Splay Trees
6.854 Notes #3

David Karger

Lecture 3: Splay Trees

1 Binary Search Trees

2 Splay Trees

Sleator and Tarjan, “Self Adjusting Binary Search Trees” JACM 32(3) 1985

Key design principle: Be lazy! That is, don’t work until you must.

Path shortening:

Re-balancing (via Rotations):

Key operation: Splaying a node \(x\):

Figures of rotations

Implementing \(Search(x)\) operation:

(Will talk about \(Insert(x)\) and \(Delete(x)\) later.)

3 Analysis

Our potential function: \(\Phi=\sum r(x)\).

Some intuition:

3.1 The Access Lemma

Key technical fact:

Access Lemma: Amortized time to splay a node \(x\) given root \(t\) is at most \[3(r(t)-r(x))+1 = O(\log(s(t)/s(x))).\] (Recall: Amortized cost of an operation \(=\) real cost \(+ \ \Delta \Phi\). )

Note: \(x\) is the root of the tree after the splay operation and the rank of the root is always the same \(\log W\), where \(W=\sum_x w_x\) is the total weight of the nodes.
\(\Rightarrow\) So, rank \(r'(x)\) after the splay is equal to \(r(t)\).
\(\Rightarrow\) \(r(t)-r(x)=r'(x)-r(x)\) – the amortized cost of a splay is within a constant of its change in rank.

One immediate consequence of Access Lemma:

Important detail: To make the above analysis work also for unsuccessful Search(x) operations, we need to splay the last node we visited in that search.

3.2 Proof of the Access Lemma

       r                r' 

       z                x
      / \              / \
     y   D            A   y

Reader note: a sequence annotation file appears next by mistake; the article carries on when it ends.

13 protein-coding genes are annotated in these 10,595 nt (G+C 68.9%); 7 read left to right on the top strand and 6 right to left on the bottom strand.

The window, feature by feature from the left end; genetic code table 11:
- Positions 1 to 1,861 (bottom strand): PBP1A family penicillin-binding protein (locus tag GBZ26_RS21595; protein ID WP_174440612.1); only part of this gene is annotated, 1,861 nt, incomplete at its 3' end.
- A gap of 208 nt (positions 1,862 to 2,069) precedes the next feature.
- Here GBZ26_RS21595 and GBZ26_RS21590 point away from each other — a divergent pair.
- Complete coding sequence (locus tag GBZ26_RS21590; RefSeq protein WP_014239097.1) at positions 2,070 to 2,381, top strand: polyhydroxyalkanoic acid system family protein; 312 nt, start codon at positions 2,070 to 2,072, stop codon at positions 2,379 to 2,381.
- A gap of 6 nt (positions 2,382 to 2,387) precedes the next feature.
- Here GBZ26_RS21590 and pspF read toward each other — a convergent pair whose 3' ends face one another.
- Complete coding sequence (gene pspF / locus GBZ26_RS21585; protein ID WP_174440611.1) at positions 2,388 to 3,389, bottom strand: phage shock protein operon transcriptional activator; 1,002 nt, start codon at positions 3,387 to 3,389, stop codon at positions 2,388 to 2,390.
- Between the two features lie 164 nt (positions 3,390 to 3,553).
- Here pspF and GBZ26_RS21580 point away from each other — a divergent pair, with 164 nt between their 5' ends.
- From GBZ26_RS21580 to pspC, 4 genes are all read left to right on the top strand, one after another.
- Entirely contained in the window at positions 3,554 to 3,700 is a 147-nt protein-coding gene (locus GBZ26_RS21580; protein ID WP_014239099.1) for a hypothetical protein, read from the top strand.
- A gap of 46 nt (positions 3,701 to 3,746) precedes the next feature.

/ \       ====>      / \
   x   C                B   z
  / \                      / \   
 A   B                    C   D



Actual Math (requires more care):

3.3 Bounding Overall Change of Potential

Important Caveat: The Access Lemma bounds only the amortized cost of each operation.
\(\Rightarrow\) If there is a sequence of \(m\) operations, its total real cost is at most \[O(m \log n) - \left(\Phi_m - \Phi_0\right)=O(m \log n) + \Phi_0 - \Phi_m,\] where \(\Phi_m\) is the potential of our data structure at the end of processing the whole sequence and \(\Phi_0\) is its initial potential.
Key question: How large can \(\Phi_0-\Phi_m\) be?


Also: Note that potential of empty tree is \(0\).
\(\Rightarrow\) If we start with empty tree, no problem (but for that we need inserts...)

3.4 Applications of Access Lemma

By applying the above analysis with different weights we can derive a lot of interesting facts about performance of splay trees. (Key fact to keep in mind: the behavior of the splay tree is completely independent of our choice of the weights!)

4 Update Operations

We have two remaining operations we need to implement: \(Insert(x)\) and \(Delete(x)\). There are two ways to implement them:

  1. Insert/delete the item as in a standard BST and then just splay the inserted element/parent of deleted element.

  2. Alternatively, consider the following operations:

    Note: For most balanced trees such \(Split(x)/Join\) operations do not take only \(O(\log n)\) time!

  3. To implement \(Insert(x)\):

  4. To implement \(Delete(x)\):

5 Possible Heuristics